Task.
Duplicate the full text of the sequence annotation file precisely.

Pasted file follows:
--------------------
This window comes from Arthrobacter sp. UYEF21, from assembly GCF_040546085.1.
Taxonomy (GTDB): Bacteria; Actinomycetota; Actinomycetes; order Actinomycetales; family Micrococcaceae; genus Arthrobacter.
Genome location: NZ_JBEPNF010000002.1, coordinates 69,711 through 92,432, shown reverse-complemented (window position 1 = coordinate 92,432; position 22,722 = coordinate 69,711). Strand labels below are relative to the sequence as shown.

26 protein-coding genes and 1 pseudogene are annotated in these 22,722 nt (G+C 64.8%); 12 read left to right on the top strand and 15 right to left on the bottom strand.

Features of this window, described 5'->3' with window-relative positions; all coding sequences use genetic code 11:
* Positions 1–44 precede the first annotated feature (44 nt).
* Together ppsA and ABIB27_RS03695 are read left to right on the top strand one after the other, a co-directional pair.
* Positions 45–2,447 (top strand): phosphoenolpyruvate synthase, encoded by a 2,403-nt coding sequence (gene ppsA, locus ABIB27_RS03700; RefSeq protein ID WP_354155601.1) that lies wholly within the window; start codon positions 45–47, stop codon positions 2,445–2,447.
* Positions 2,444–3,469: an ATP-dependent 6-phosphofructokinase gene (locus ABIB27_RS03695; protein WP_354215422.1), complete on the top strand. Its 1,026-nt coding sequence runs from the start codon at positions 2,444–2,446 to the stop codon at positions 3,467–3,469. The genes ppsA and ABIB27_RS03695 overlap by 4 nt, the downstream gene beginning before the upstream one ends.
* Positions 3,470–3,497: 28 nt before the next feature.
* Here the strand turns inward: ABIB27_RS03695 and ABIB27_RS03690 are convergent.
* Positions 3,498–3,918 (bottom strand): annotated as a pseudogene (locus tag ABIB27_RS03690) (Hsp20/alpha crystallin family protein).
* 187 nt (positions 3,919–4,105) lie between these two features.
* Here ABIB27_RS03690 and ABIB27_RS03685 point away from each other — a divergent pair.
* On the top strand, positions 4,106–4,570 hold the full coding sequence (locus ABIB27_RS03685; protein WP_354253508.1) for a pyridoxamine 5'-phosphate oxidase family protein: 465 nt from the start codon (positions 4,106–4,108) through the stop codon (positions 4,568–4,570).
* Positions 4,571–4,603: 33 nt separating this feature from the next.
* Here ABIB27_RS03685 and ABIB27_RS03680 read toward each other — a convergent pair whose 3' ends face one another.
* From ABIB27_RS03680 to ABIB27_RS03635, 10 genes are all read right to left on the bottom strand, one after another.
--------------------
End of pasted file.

This window comes from Arthrobacter sp. UYEF21, from assembly GCF_040546085.1.
Taxonomy (GTDB): Bacteria; Actinomycetota; Actinomycetes; order Actinomycetales; family Micrococcaceae; genus Arthrobacter.
Genome location: NZ_JBEPNF010000002.1, coordinates 69,711 through 92,432, shown reverse-complemented (window position 1 = coordinate 92,432; position 22,722 = coordinate 69,711). Strand labels below are relative to the sequence as shown.

26 protein-coding genes and 1 pseudogene are annotated in these 22,722 nt (G+C 64.8%); 12 read left to right on the top strand and 15 right to left on the bottom strand.

Features of this window, described 5'->3' with window-relative positions; all coding sequences use genetic code 11:
* Positions 1–44 precede the first annotated feature (44 nt).
* Together ppsA and ABIB27_RS03695 are read left to right on the top strand one after the other, a co-directional pair.
* Positions 45–2,447 (top strand): phosphoenolpyruvate synthase, encoded by a 2,403-nt coding sequence (gene ppsA, locus ABIB27_RS03700; RefSeq protein ID WP_354155601.1) that lies wholly within the window; start codon positions 45–47, stop codon positions 2,445–2,447.
* Positions 2,444–3,469: an ATP-dependent 6-phosphofructokinase gene (locus ABIB27_RS03695; protein WP_354215422.1), complete on the top strand. Its 1,026-nt coding sequence runs from the start codon at positions 2,444–2,446 to the stop codon at positions 3,467–3,469. The genes ppsA and ABIB27_RS03695 overlap by 4 nt, the downstream gene beginning before the upstream one ends.
* Positions 3,470–3,497: 28 nt before the next feature.
* Here the strand turns inward: ABIB27_RS03695 and ABIB27_RS03690 are convergent.
* Positions 3,498–3,918 (bottom strand): annotated as a pseudogene (locus tag ABIB27_RS03690) (Hsp20/alpha crystallin family protein).
* 187 nt (positions 3,919–4,105) lie between these two features.
* Here ABIB27_RS03690 and ABIB27_RS03685 point away from each other — a divergent pair.
* On the top strand, positions 4,106–4,570 hold the full coding sequence (locus ABIB27_RS03685; protein WP_354253508.1) for a pyridoxamine 5'-phosphate oxidase family protein: 465 nt from the start codon (positions 4,106–4,108) through the stop codon (positions 4,568–4,570).
* Positions 4,571–4,603: 33 nt separating this feature from the next.
* Here ABIB27_RS03685 and ABIB27_RS03680 read toward each other — a convergent pair whose 3' ends face one another.
* From ABIB27_RS03680 to ABIB27_RS03635, 10 genes are all read right to left on the bottom strand, one after another.